Thursday, May 07, 2009
Starfleet in Bangkok
I'm in Bangkok, Thailand. I have friends who live here. It was mud season in Maine, the only time of year that it's not gorgeous. I jumped on a very cheap airfare and here I am after a 27 hour flight (2 stops). It's green, it's steamy, it's exotic, it's sublime. These smiling gentle Thai people, the fabulous food, the massages, the markets, the spirit houses, the sky train and river taxis intrigue and enthrall me. I've seen the golden reclining Buddha, the Temple of Dawn, even caught a glimpse of the king as his motorcade made it's way into the Grand Palace for a celebration of his 60th year on the throne. As he passed the crowd of street vendors and monks made a sighing sound. He is much beloved. This is a free country, but you'd better not insult the king.
I went to the cinema this morning to fulfill a ritual of seeing the opening show of every Star Trek movie wherever I am. (I couldn't do it for Nemesis; I was in Beijing and couldn't find a showing.) After the trailers and before the main feature the screen said: "Please pay respect of the King," and every one stood up for a short retrospective film about His Majesty King Bhumibol Adulyadej.
I was sitting in the plush cinema at 10:45 AM with only a few others. Tenth row center, plenty of leg room, I had both padded armrests to myself. I drank an icy Coca Cola as I waited for the film to begin. This, I'm thinking, is really a moment. A culture break in Southeast Asia. Star Trek in Bangkok. Does life get any more special than this?
Without spoiling it, let me say that XI is the sexiest Star Trek yet (yes even more than the Insurrection bathtub scene) and would you believe Spock and Uhuru get kissy? (But Kirk hit on her first.) This is never explained or resolved, but it's certainly a one-eyebrow lifter. It's funny, full of action, maybe too much action; I didn't realize I'd been holding my breath until I exhaled. There is never a dull moment nor a wasted frame. And at the end you realize space is not the final frontier at all. This is a prequel to TOS. The origin and evolution of the characters of and relationships between the bridge crew of The Enterprise is masterfully nuanced. The way the plot insinuates the time line, the franchise can go on forever without colliding with any established groundwork.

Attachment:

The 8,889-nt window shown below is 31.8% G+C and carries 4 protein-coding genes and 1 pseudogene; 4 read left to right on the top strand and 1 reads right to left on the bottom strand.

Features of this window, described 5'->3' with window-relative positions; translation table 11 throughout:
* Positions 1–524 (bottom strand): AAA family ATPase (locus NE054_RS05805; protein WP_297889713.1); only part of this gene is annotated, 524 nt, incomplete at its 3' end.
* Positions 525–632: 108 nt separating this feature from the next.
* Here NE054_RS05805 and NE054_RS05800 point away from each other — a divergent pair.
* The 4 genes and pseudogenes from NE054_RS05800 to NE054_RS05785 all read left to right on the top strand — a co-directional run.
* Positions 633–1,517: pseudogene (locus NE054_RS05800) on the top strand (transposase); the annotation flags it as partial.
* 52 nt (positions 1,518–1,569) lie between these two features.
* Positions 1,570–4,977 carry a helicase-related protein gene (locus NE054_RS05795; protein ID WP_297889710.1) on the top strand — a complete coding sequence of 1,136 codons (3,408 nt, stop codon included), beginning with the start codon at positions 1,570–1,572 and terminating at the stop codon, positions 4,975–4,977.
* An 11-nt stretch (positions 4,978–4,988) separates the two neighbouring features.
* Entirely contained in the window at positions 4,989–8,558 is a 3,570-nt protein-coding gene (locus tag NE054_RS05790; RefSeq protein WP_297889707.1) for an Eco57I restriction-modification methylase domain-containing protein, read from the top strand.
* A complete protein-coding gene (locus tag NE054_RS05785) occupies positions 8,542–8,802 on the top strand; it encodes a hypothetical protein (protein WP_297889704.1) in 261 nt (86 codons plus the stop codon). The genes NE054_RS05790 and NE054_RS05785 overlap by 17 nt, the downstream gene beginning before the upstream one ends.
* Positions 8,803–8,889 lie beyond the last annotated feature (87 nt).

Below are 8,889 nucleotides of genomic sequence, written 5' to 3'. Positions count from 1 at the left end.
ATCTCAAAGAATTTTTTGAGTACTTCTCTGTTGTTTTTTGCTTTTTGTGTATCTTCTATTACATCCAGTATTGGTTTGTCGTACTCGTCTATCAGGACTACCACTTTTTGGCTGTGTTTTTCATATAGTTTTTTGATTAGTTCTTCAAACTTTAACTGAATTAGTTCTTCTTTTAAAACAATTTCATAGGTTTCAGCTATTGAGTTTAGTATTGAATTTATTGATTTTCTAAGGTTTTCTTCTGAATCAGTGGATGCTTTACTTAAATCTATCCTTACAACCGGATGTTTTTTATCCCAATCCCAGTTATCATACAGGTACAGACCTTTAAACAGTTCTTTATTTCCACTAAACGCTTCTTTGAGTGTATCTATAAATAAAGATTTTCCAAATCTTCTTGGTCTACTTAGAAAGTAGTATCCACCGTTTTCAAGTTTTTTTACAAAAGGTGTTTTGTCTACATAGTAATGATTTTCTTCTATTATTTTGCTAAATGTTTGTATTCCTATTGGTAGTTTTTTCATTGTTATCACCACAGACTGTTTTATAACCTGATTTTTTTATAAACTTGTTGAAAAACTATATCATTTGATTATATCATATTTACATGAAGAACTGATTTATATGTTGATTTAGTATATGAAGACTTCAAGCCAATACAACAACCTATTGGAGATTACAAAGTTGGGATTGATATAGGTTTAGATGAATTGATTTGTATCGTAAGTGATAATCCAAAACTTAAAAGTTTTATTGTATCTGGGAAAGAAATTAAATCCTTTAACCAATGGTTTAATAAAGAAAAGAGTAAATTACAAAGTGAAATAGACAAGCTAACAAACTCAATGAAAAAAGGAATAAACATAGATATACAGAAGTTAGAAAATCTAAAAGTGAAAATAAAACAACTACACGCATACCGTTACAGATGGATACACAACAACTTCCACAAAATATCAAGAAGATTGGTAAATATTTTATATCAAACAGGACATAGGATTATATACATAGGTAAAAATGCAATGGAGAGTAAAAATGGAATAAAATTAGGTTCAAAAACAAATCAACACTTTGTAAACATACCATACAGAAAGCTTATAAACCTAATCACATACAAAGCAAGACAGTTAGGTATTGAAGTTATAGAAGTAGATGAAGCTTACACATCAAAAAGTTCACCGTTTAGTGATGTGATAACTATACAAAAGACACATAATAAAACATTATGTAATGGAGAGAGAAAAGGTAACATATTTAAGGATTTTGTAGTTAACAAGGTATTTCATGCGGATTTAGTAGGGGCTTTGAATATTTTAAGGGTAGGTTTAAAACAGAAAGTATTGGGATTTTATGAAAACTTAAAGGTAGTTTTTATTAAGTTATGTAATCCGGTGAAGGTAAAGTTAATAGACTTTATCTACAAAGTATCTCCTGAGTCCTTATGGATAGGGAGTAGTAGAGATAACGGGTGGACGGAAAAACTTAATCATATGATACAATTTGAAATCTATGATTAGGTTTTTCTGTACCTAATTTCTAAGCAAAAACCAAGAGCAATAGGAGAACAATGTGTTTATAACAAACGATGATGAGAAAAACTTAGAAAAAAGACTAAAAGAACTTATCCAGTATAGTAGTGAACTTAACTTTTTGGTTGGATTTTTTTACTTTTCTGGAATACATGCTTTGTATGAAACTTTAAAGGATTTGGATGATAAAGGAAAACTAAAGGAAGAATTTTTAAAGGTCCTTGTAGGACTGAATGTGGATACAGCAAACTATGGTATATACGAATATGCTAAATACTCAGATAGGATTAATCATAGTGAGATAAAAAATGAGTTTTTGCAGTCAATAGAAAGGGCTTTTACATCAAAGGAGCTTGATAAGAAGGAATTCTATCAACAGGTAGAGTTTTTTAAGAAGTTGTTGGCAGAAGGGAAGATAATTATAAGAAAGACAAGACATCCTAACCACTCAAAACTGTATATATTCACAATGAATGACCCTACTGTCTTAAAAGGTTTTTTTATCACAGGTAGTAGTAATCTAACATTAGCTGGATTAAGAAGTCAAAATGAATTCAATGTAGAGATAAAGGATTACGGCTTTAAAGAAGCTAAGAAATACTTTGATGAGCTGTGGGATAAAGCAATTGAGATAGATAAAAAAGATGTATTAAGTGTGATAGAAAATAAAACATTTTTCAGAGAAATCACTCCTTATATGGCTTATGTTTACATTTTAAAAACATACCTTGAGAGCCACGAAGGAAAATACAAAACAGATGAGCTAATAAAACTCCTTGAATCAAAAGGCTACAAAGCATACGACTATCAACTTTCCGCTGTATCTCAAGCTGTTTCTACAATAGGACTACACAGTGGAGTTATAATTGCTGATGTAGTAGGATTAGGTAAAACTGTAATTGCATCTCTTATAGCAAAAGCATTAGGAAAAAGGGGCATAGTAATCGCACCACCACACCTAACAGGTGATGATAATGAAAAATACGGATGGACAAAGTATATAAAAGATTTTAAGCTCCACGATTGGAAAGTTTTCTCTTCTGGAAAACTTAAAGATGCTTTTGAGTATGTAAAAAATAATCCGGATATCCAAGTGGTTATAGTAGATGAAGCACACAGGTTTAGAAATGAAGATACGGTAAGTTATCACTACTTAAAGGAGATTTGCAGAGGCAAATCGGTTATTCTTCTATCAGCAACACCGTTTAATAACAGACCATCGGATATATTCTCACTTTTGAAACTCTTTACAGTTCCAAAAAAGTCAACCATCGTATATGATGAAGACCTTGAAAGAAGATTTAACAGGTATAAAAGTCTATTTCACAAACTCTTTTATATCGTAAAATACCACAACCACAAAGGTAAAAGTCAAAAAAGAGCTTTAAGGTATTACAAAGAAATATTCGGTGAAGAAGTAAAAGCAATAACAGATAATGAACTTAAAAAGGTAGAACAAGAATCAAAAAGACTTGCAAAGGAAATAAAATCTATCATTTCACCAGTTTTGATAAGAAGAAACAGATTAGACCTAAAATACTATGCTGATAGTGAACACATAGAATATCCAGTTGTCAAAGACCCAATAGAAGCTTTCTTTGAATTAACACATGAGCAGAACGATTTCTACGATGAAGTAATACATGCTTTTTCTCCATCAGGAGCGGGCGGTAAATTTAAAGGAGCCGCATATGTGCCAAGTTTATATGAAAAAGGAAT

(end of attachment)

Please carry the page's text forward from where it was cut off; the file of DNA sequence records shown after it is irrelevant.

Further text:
And when the movie ended, I went out into the Bangkok day, savoring every moment.
This is a spirit house. You see one in front of almost every building complex. It is there to collect malicious spirits so they do not go into your house. There are offerings of fruit, gifts, incense and little garlands of flowers. Fresh flower garlands hang from the interior rear view mirrors of taxis, around statues of the king or of deities and on doorknobs. Fruits and flowers abound, luscious ripe tropical fruit from stands on the street or in markets. They have a dish I have come to love: sticky rice and mango. It comes with a little container of coconut milk to pour over it. "Takeaway" Thai food is an art form. You can get it any hour of the day or night.
I'm visiting friends here. They have introduced me to the money, the public transport a few local sights and then I took off on my own to see many more. I've come to appreciate the difference between North Asia, where I spent almost 4 years in China, and Southeast Asia. I will be back time and time again.
This is golden spires of the Grand Palace seen from the river taxi. So far my favorite market is between the boat pier and the palace. That day I had crispy catfish with vegetables and glass noodles over rice for lunch. And Thai iced tea to drink. I bought another puppet for my Asian puppet collection at the market and some small gifts for friends and family.
I'm going to sign off now. Tomorrow I take a weekend side trip to the mountains. Then back to Bangkok for a day and on to China for a while.
Mainer, New Yawka, Beijinger, Californian, points between. News, views and ballyhoos that piqued my interest and caused me to sigh, cry, chuckle, groan or throw something.
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